Accessible Art for Disabled People in Beeston and Surrounding Areas
Due to the current Coronavirus situation, the decision has been taken to suspend our meetings for the time being.
Had to give up work due to ill health or disability?
Interested in art?
If you have answered ‘yes’ to the questions above, then this group could be for you. We are an accessible art group for disabled people who have had to give up work. We’re based in Beeston, Nottingham but, with easy access by tram or bus, we invite people from in and around the Nottingham area. We meet on Wednesday afternoons during school term time from 1.30 pm to 3.30 pm at the Oasis Centre on Union Street. Facilities include level access and disabled toilets. The group provides professional art tuition, group art sessions and social events. Fees are set at an affordable £20 per half term which also covers many art materials and resources. No prior experience is necessary.
New members are most welcome.
There are opportunities to learn about and experience working with a range of media, as well as time to explore and develop your own particular areas of interest. Group members have access to a range of materials and are also encouraged to begin to develop their own resources in their areas of interest. In this way, we are able to keep costs down.
At the end of each session, there is an opportunity to view and discuss the work produced during the session. Members enjoy this activity for the support and positivity it generates. We also aim to display our work at venues in and around Nottingham, a few times a year.
Below is a testimony about what the group means to one of our members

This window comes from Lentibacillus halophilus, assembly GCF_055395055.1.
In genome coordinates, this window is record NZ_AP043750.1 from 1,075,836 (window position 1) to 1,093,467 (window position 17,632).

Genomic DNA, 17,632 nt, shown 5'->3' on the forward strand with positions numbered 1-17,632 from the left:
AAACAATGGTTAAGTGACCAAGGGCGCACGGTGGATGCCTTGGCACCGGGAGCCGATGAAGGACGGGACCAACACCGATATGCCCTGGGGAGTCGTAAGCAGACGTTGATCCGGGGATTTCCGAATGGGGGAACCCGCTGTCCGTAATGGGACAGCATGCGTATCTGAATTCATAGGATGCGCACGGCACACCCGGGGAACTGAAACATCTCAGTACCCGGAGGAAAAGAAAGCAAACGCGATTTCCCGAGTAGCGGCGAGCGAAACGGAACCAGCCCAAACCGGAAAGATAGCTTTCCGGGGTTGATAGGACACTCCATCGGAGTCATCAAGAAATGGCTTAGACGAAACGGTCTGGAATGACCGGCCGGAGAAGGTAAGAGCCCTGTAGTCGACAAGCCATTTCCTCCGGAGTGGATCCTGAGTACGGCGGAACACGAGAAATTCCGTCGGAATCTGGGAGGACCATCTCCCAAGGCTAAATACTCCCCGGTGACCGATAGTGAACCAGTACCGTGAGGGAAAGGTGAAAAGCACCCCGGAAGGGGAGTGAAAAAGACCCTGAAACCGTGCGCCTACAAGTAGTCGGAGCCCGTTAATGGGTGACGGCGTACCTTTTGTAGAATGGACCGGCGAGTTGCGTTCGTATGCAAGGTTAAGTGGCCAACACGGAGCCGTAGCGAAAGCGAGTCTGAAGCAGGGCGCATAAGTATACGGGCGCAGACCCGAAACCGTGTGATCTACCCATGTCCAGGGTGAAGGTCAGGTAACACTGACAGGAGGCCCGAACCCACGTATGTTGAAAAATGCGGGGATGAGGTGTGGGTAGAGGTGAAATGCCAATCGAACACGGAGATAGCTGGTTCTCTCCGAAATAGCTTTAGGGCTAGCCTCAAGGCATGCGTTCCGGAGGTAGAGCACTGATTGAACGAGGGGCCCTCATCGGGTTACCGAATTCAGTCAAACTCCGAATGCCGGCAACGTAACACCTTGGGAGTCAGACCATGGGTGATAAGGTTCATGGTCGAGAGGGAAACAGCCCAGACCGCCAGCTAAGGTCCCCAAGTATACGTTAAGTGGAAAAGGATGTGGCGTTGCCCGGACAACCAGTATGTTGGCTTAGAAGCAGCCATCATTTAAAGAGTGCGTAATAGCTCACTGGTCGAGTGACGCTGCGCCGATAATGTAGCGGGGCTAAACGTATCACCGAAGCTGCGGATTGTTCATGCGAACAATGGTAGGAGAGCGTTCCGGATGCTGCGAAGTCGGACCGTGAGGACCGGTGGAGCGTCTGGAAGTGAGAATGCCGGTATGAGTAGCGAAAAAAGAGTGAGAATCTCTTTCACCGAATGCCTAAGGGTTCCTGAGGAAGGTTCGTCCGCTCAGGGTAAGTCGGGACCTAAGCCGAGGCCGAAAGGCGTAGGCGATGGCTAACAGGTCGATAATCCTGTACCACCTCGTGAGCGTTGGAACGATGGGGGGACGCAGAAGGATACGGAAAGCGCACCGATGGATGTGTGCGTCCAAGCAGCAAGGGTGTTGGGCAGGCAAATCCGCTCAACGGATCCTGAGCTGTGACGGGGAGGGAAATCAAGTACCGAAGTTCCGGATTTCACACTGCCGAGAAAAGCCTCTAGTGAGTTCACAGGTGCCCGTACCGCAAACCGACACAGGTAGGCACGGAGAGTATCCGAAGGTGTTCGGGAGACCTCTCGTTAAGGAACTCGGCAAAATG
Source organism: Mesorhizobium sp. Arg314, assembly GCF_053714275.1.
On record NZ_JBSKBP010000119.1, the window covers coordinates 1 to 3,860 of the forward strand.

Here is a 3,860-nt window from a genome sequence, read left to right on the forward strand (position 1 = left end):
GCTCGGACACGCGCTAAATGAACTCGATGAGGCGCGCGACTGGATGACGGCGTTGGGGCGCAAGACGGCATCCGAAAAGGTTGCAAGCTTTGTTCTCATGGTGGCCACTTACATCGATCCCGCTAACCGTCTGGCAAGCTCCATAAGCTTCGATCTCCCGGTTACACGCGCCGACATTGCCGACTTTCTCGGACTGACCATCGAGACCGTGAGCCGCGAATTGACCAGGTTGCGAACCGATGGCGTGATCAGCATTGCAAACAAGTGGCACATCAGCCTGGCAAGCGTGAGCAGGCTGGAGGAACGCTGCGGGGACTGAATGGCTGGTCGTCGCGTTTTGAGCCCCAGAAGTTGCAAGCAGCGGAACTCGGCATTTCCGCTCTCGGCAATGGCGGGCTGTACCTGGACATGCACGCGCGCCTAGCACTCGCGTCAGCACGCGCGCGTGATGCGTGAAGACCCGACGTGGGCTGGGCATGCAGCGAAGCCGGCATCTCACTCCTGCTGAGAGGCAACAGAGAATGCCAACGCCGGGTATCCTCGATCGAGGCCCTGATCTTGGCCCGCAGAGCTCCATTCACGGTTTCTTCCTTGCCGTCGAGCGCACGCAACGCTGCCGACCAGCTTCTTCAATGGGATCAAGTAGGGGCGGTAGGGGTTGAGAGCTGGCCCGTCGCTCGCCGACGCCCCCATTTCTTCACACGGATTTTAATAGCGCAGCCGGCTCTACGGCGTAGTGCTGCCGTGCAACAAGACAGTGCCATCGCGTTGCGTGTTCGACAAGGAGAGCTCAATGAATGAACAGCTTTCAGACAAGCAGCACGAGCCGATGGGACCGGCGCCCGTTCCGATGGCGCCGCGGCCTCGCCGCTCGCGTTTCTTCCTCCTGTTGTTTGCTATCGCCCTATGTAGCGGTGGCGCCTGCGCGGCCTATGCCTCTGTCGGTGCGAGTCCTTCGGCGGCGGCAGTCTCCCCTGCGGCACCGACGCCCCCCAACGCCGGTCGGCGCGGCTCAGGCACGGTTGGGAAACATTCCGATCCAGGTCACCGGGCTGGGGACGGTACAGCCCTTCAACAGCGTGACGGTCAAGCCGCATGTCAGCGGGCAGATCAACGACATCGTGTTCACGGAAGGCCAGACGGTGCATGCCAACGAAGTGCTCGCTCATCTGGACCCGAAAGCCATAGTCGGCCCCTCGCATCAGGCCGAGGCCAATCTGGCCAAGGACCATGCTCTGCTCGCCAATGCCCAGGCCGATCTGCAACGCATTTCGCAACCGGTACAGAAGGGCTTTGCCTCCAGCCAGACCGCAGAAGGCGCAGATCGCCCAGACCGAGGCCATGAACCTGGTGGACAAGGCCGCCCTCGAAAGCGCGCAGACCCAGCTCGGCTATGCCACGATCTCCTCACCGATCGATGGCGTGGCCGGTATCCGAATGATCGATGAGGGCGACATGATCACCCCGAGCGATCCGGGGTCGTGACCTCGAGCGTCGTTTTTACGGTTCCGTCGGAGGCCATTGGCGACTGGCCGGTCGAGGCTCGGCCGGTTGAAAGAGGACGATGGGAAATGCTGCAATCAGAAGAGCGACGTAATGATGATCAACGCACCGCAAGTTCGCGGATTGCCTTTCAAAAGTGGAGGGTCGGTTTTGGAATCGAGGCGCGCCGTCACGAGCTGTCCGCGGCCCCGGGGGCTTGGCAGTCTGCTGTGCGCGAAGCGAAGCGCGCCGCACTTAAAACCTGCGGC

A Huge Change.
I was feeling incredibly down. My colleagues had gone back to work, I worked in Reception as a teacher – a job I absolutely loved and had worked hard to get. I had a few troubles with my eyes – due to a childhood illness, Stevens Johnson Syndrome, which started to occur but were quickly resolved at the hospital. Suddenly the treatments became more intense and painful and the consultants a lot less cheery. I was off sick for six months as I couldn’t see the children well enough, and then I was told I would need a stem cell operation or I would go blind The process of breaking down my immune system started and then I had an adverse reaction to the drugs, so I had to stop and the cells started growing back across my cornea and we were back to square 1.
I now have 25% vision overall, and it is mostly blurry and that is on a good day! I am photo phobic and due to scar- tissue I can only look down and my eyes feel like I have sand in them all the time. I am on a huge amount of medication and take eye drops sometimes every 10 minutes.
I found myself suddenly (in the space of a year) in the position of having no job, no means of transport, little social life,(friends often avoid someone going through a traumatic time as they don’t really know what to say) limited vision, the realisation that I was disabled and little hope as to a cure and (excuse the pun) I couldn’t see the way forward.
I saw a leaflet for New Beginnings and phoned the number on the leaflet. I spoke to Caroline. She instantly recognised where I was emotionally and psychologically and invited me to join the group. I was not really sure how I was going to manage, I could only see downwards and light was a problem so contrast was an issue, but I loved art and enjoyed a year at art college when I was 18 and perhaps having blurry vision and a rather different sense of colour would be OK and anyway I was there to make friends not to paint a masterpiece!
Since joining the group I’ve not looked back. Often `Art Club’ is the most purposeful I feel all week. The tutors and volunteers are incredibly professional, encouraging and supportive and they make adjustments for all of us and I like the fact that they hold us all to a high standard. I have learned a variety of techniques using watercolours, acrylic, Chinese brush painting and I have even started to work on some of my own projects at home.
On a Wednesday I walk into that art room and I leave my disability at the door. I am here to learn among friends, all of whom have faced a trauma and are bravely painting their way into a new direction, I have regained some confidence, had some fun, learned new things and meeting some fantastic and wonderful people.
Thank you – New Beginnings – you are a life saver.